NAIROBI —The African continent has the most rapid rates of urbanization in the world. Because of this, cities are the largest and fastest growing agricultural markets in Africa, with between $200 billion to $250 billion per year in food sales. More than 80% of those sales come from suppliers on the continent, according to a new report.
This has created both opportunities and challenges for farmers, particularly those running small farms. The “Africa Agriculture Status Report 2020,” launched at the opening of the African Green Revolution Forum virtual summit on Tuesday, highlights five areas where policymakers and partners can improve farmer access to these urban markets.
“There are some pressures put on smallholder farmers — they need some help to navigate this transition,” said Steven Haggblade, professor of international development at Michigan State University and technical lead on the report, during its launch.
Functioning wholesale food markets
Urban wholesale food markets are the “beating heart” of the whole system, Haggblade said. These are big sites in cities, typically warehouses, where truckers and farmers bring in supplies of food in bulk. Millions of farmers reach millions of people across the continent through this funnel, he said. This is the access point at which about 80% of all food reaches urban areas, according to the report. And it's also how smallholder farmers access urban markets.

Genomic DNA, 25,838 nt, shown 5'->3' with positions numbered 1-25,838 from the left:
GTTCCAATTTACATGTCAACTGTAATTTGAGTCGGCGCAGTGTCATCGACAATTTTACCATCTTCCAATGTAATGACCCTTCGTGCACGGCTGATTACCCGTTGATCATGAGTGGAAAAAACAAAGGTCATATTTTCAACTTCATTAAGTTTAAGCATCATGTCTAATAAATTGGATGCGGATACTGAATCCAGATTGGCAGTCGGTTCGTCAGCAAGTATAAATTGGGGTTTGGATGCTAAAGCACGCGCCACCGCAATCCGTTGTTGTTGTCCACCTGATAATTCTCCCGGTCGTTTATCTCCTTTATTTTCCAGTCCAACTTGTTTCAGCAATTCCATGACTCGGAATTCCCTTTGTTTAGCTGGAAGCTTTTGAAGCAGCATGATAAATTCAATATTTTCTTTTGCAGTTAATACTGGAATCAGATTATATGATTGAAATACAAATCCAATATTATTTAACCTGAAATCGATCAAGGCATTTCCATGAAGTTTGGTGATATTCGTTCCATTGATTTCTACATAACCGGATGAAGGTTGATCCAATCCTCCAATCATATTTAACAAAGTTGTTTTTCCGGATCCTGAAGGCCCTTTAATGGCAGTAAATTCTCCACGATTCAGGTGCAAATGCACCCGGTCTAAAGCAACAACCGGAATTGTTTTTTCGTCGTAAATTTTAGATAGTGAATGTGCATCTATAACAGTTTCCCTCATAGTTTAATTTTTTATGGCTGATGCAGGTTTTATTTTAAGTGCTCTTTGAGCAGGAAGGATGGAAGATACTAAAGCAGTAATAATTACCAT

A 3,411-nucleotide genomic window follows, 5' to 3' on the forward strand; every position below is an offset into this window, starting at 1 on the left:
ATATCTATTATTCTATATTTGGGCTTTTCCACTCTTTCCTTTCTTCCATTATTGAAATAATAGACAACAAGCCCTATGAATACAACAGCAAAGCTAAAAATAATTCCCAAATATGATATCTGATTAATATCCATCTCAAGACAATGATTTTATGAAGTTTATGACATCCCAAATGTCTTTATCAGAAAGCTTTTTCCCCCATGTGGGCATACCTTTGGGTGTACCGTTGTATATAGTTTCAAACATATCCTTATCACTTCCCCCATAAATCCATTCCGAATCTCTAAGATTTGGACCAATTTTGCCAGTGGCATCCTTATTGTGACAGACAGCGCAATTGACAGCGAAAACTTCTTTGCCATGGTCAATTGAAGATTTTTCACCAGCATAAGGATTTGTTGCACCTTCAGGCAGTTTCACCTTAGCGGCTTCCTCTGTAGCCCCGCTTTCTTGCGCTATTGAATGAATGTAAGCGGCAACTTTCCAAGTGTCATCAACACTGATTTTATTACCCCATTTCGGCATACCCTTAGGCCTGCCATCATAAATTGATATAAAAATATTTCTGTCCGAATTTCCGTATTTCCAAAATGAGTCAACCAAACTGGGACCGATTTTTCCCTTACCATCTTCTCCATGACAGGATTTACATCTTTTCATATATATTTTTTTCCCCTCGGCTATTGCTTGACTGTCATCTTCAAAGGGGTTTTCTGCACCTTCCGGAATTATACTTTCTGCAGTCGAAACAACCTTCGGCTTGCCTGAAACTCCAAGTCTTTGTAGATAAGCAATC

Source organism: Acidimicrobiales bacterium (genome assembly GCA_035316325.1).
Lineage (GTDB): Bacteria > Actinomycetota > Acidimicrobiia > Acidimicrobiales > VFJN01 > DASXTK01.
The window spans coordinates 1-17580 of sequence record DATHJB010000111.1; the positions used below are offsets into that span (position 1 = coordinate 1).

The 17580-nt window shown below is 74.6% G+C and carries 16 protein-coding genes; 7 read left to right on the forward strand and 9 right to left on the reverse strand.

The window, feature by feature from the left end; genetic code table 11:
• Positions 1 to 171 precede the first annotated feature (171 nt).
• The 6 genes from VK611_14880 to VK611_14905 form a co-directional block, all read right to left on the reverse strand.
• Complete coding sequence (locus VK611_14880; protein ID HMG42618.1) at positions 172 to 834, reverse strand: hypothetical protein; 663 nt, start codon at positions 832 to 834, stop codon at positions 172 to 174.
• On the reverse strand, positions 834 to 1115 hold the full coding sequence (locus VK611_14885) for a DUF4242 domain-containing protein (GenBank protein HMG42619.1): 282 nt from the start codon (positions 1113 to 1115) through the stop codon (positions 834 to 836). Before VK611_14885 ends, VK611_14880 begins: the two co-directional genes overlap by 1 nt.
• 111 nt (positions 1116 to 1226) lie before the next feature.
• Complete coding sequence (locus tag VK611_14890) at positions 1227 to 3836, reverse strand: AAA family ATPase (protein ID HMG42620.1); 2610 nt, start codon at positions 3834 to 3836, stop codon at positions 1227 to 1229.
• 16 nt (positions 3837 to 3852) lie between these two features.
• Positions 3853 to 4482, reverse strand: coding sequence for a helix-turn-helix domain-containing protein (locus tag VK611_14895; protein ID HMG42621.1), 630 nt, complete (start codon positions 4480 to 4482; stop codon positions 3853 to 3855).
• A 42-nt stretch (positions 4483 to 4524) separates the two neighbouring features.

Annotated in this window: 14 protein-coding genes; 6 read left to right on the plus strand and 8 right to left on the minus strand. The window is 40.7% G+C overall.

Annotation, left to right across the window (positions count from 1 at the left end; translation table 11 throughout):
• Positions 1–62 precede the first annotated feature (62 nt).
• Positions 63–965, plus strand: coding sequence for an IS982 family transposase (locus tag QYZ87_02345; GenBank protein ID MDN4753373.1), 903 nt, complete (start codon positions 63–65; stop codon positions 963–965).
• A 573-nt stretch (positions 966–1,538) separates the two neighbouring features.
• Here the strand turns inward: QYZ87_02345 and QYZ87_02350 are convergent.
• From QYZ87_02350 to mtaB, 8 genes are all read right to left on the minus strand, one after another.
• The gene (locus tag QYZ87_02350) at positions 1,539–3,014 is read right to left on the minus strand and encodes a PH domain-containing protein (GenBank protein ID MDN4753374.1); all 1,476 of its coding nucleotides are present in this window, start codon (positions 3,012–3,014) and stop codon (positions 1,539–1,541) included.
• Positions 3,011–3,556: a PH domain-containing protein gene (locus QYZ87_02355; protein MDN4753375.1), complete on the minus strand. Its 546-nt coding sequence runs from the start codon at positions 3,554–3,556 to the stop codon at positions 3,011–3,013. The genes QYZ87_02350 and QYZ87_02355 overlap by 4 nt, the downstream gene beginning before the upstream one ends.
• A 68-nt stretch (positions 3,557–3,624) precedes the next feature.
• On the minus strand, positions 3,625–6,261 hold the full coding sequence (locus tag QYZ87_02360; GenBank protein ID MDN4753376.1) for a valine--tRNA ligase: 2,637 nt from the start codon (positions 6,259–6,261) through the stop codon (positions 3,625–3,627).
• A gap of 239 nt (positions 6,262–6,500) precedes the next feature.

“If these wholesale systems are clogged up, overrun, or poorly run, then the whole system functions poorly,” Haggblade said.
While small and medium enterprises play a key role in connecting smallholder farmers to markets where their products can be sold, the funding and policy environment across the continent hinders their success.
With the rapid speed of urbanization, these wholesale markets have often exceeded their capacity, creating the single biggest blockage in the food system. Because of this, smallholder farms stand to be excluded, even as business is booming.
For instance, supermarkets will use these wholesale markets if they work well, but if not, they set up alternative supply sourcing systems that typically exclude smallholder farmers, Haggblade said.
“If you want small farmers to have access to urban markets, you need efficient market structures and good management systems,” he said.
Traditionally, agriculture ministries govern food and agriculture policy. But as countries urbanize, city planners, mayors, district councils, trader organizations, and public health professionals hold more power in crafting agriculture policy, keeping markets functioning, and overseeing food processing and safety systems, according to the report.
“The mayor is suddenly — with no agricultural training, and not much of a technical staff — he or she manages the single most vital component of the whole food system,” Haggblade said.
This could include making sure that truckers don’t spend half a day stuck in traffic and that the drainage systems in the wholesale markets are sloped properly so there isn’t stagnating water that can ruin food products and breed disease.
Currently, there is a “patchwork” of different agencies, often poorly resourced, intervening in urban agriculture and markets, according to the report.